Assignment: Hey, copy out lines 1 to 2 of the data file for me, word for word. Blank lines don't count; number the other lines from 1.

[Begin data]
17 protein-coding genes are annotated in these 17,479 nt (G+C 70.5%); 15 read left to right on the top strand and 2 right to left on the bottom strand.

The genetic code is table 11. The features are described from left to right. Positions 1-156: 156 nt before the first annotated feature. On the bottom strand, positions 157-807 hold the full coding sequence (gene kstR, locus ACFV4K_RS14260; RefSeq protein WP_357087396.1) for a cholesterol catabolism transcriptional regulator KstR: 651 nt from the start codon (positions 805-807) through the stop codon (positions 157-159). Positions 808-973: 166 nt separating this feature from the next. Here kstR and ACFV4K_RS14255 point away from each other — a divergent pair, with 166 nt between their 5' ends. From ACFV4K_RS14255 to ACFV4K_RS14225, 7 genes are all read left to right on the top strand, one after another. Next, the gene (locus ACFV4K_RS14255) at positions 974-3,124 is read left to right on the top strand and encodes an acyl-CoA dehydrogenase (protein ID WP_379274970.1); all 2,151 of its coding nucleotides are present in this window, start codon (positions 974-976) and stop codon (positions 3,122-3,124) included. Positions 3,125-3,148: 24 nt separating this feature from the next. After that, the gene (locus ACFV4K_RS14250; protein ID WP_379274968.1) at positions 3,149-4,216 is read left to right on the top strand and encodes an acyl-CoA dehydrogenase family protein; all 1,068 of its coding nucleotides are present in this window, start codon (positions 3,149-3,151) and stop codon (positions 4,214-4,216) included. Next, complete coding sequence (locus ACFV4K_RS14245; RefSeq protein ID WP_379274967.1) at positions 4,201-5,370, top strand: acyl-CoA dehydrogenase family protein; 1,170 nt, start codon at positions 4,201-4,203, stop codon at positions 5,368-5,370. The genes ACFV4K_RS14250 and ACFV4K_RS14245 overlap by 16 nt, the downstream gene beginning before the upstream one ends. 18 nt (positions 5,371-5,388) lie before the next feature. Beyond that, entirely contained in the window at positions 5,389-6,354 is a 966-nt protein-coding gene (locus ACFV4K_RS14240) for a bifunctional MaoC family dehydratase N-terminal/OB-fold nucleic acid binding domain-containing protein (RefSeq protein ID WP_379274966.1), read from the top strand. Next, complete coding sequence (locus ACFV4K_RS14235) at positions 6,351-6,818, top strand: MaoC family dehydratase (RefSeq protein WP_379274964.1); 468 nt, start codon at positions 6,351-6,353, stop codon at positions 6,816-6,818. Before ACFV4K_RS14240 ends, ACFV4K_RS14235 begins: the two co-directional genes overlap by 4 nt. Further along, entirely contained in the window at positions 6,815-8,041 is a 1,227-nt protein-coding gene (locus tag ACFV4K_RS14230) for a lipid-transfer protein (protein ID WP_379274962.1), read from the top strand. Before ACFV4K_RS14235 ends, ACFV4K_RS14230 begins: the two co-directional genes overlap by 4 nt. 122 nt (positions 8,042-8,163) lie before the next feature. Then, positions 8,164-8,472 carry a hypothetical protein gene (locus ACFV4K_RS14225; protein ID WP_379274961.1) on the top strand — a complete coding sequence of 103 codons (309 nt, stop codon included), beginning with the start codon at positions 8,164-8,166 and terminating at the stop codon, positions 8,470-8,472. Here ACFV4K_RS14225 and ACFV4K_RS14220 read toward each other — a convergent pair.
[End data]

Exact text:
17 protein-coding genes are annotated in these 17,479 nt (G+C 70.5%); 15 read left to right on the top strand and 2 right to left on the bottom strand.

The genetic code is table 11. The features are described from left to right. Positions 1-156: 156 nt before the first annotated feature. On the bottom strand, positions 157-807 hold the full coding sequence (gene kstR, locus ACFV4K_RS14260; RefSeq protein WP_357087396.1) for a cholesterol catabolism transcriptional regulator KstR: 651 nt from the start codon (positions 805-807) through the stop codon (positions 157-159). Positions 808-973: 166 nt separating this feature from the next. Here kstR and ACFV4K_RS14255 point away from each other — a divergent pair, with 166 nt between their 5' ends. From ACFV4K_RS14255 to ACFV4K_RS14225, 7 genes are all read left to right on the top strand, one after another. Next, the gene (locus ACFV4K_RS14255) at positions 974-3,124 is read left to right on the top strand and encodes an acyl-CoA dehydrogenase (protein ID WP_379274970.1); all 2,151 of its coding nucleotides are present in this window, start codon (positions 974-976) and stop codon (positions 3,122-3,124) included. Positions 3,125-3,148: 24 nt separating this feature from the next. After that, the gene (locus ACFV4K_RS14250; protein ID WP_379274968.1) at positions 3,149-4,216 is read left to right on the top strand and encodes an acyl-CoA dehydrogenase family protein; all 1,068 of its coding nucleotides are present in this window, start codon (positions 3,149-3,151) and stop codon (positions 4,214-4,216) included. Next, complete coding sequence (locus ACFV4K_RS14245; RefSeq protein ID WP_379274967.1) at positions 4,201-5,370, top strand: acyl-CoA dehydrogenase family protein; 1,170 nt, start codon at positions 4,201-4,203, stop codon at positions 5,368-5,370. The genes ACFV4K_RS14250 and ACFV4K_RS14245 overlap by 16 nt, the downstream gene beginning before the upstream one ends. 18 nt (positions 5,371-5,388) lie before the next feature. Beyond that, entirely contained in the window at positions 5,389-6,354 is a 966-nt protein-coding gene (locus ACFV4K_RS14240) for a bifunctional MaoC family dehydratase N-terminal/OB-fold nucleic acid binding domain-containing protein (RefSeq protein ID WP_379274966.1), read from the top strand. Next, complete coding sequence (locus ACFV4K_RS14235) at positions 6,351-6,818, top strand: MaoC family dehydratase (RefSeq protein WP_379274964.1); 468 nt, start codon at positions 6,351-6,353, stop codon at positions 6,816-6,818. Before ACFV4K_RS14240 ends, ACFV4K_RS14235 begins: the two co-directional genes overlap by 4 nt. Further along, entirely contained in the window at positions 6,815-8,041 is a 1,227-nt protein-coding gene (locus tag ACFV4K_RS14230) for a lipid-transfer protein (protein ID WP_379274962.1), read from the top strand. Before ACFV4K_RS14235 ends, ACFV4K_RS14230 begins: the two co-directional genes overlap by 4 nt. 122 nt (positions 8,042-8,163) lie before the next feature. Then, positions 8,164-8,472 carry a hypothetical protein gene (locus ACFV4K_RS14225; protein ID WP_379274961.1) on the top strand — a complete coding sequence of 103 codons (309 nt, stop codon included), beginning with the start codon at positions 8,164-8,166 and terminating at the stop codon, positions 8,470-8,472. Here ACFV4K_RS14225 and ACFV4K_RS14220 read toward each other — a convergent pair.